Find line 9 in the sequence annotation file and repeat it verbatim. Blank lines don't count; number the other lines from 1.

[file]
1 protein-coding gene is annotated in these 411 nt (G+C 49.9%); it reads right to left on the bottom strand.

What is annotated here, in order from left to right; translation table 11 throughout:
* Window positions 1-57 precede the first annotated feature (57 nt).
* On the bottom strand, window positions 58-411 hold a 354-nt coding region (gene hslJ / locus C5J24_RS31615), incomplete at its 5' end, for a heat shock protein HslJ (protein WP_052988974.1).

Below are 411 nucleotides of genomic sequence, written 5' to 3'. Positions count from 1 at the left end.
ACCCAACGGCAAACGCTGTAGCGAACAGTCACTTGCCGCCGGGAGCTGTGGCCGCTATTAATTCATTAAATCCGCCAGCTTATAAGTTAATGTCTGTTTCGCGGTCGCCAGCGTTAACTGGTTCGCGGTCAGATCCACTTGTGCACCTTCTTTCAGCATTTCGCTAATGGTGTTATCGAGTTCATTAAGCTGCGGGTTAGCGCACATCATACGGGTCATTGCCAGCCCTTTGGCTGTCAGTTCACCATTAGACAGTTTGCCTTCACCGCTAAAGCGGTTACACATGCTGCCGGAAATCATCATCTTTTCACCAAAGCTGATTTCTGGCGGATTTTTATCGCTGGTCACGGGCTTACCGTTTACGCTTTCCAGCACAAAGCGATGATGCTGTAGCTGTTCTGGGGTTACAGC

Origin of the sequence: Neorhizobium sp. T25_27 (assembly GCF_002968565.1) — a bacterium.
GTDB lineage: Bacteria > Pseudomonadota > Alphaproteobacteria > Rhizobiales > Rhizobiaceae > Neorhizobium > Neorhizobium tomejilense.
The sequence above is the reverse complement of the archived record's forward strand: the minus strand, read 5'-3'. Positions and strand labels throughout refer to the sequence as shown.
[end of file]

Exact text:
The sequence above is the reverse complement of the archived record's forward strand: the minus strand, read 5'-3'. Positions and strand labels throughout refer to the sequence as shown.